Richard was up early this morning as is his usual at home. He savored his coffee while he sat in his recliner wrestling with finding thoughts to organize. He is such a high-output person that the slow-down on expressing himself is an agony for him. His activities of daily living, like hygiene and eating, kept him occupied enough of the day. Drop in a catnap and his day was complete.
My day was another matter. I started my day by contacting the home health care agency of our local hospital to initiate home-based speech therapy for Richard. They agreed but said the therapist was snowed in at home because of an impassable icy road. They apologized but assured us she could be here by Monday. All looked fine. Until...about 3 hours later the financial person for the home health care office called to break it to me that they were out-of-network with our insurance, thus the insurance would not pay for them. She had already examined the in-network options our insurance offered and could find none to refer us to. She helped me understand just how to address the insurance spokesman. I was off on the quest.
I telephoned the insurance to face the dragon. After getting through a labyrinth of computer decoy commands, I reached a real speaking person. She explained to me that the local service could be approved if all other options within 50 miles were unable to serve us. There was only one alternate option within 50 miles - Sullivan, Missouri.
"Fine," I said, "I'll call them." I dialed.
"No," they said, "we don't even have a speech therapist on our staff."
Back to the insurance company with a hope of getting the local provider approved. Transversing through the labyrinth of computer barriers again, I arrived at the mercy of a new face-less voice who informed me that the last person was incorrect that the service should be within a mere 50 miles. On January 1 the rules had changed that the service was to be within 100 miles. The face-less voice then led me through the insurance company's website to a list of 49 providers within the 100 mile range. She told me I needed to contact each one to confirm their availability before I could petition to use the local provider.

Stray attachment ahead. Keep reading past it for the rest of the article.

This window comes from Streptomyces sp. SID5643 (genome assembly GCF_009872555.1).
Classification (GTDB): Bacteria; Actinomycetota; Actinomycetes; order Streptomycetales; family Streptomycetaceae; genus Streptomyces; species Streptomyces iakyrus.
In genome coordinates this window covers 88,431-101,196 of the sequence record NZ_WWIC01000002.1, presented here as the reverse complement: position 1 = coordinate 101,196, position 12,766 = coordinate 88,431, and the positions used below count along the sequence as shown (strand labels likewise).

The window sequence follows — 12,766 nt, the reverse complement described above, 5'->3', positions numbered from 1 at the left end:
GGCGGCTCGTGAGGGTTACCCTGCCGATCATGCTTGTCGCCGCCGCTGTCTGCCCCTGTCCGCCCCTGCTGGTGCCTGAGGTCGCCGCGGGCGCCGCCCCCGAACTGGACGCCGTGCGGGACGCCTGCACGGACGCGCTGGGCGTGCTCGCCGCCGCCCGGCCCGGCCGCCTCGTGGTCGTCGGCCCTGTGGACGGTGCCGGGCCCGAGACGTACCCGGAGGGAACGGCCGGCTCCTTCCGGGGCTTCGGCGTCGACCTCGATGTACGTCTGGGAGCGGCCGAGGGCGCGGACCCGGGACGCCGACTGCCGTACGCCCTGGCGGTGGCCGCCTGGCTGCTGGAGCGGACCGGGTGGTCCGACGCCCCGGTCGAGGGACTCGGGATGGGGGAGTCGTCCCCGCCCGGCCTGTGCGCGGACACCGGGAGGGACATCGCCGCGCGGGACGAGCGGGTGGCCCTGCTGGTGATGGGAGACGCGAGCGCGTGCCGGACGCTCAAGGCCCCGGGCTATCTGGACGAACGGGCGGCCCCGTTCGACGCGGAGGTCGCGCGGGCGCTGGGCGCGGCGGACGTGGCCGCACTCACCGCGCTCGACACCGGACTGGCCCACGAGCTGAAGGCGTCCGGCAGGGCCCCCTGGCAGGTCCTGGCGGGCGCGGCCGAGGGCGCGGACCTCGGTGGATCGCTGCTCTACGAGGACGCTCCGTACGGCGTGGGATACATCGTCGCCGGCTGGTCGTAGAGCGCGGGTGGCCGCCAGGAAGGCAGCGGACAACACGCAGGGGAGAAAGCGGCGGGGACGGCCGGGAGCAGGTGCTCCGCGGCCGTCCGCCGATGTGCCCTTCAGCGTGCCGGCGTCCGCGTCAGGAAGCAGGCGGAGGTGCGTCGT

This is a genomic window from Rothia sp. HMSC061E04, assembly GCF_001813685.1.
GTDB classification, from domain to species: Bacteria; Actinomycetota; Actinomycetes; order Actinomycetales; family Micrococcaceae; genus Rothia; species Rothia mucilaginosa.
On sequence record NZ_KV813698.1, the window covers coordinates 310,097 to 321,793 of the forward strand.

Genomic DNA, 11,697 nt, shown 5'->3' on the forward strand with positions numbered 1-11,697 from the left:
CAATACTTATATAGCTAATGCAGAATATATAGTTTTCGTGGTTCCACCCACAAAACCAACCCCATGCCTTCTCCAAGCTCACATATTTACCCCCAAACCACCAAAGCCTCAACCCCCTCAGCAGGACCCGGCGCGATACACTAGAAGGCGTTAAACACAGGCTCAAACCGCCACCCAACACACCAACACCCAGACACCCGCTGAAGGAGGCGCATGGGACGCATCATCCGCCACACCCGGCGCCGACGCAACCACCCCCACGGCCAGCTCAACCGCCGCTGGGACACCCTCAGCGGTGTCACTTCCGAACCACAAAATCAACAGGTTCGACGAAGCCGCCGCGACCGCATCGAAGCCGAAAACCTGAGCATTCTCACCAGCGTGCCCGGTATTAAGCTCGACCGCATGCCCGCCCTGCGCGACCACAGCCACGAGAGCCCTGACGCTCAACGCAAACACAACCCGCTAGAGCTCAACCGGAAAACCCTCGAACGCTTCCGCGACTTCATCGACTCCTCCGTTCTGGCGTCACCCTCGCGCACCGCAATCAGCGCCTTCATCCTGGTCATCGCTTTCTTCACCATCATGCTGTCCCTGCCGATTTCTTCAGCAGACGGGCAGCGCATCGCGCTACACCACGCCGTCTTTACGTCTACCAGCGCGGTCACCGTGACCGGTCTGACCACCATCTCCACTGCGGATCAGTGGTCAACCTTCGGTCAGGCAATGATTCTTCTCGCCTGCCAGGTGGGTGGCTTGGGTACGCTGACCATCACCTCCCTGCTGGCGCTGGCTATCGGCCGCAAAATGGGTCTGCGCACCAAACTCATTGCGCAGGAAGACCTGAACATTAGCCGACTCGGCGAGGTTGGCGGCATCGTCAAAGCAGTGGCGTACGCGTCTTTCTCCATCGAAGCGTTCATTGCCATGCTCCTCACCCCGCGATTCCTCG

Two hours and 49 phone calls later, I'd enjoyed a chase through valid home health care services who did not serve the Rolla area in addition to numbers for nursing homes without physical therapy departments, dead phone numbers and housecleaning services for invalids. I called the insurance company back. It was minutes before their 4 p.m. closing time. The person I got this time wanted to start me over with the list of providers in that 100-mile range.
"No," I said, "I have already called each and every one. There is no service available in that list." The line grew silent. I waited. Finally, she spoke and said she was reading my file for the day. The other face-less voices had recorded the proceedings. She said it was closing time so she would take the case to the supervisor tomorrow.
"What time can expect to I hear back about this in the morning?" I asked, "Nine o'clock?"
"No, I don't get in until 8 a.m. and I will need to call the supervisor," she replied.
"That gives you an hour," I pointed out. She was not amused.
"That is too early. We will get back with you as soon as possible," she said closing the conversation.
So we are at the mercy of the insurance company. Even if I call in the morning, that last face-less voice must have been keenly aware that I most likely would not arrive at her phone since in today's three calls I'd reached a different voice each time. So I realize that the Lord is working His will in all this. I am sensing His will is that I develop graciousness and patience while being assertive and caring.
Meanwhile, Richard took a step toward his own rehab plan. After breakfast, we had an abbreviated family devotion with a song from the hymnal followed by Luther's morning prayer. Richard chose the hymn "Hail, O Source of Every Blessing" from the Epiphany section and then he took off leading us in the song using the family favorite tune "Ebenezer". He was not expressively challenged as we sailed through all three verses with gusto. Then we melded our voices in Luther's morning prayer. At the close of the prayer Richard traditionally has a blessing, but he could not recall it. His singing triumph was marred for him.
After supper he suggested we have devotions again. A different hymn and Luther's evening prayer blended our hearts before the Lord. Then the time came for Richard's benediction - HE DID IT!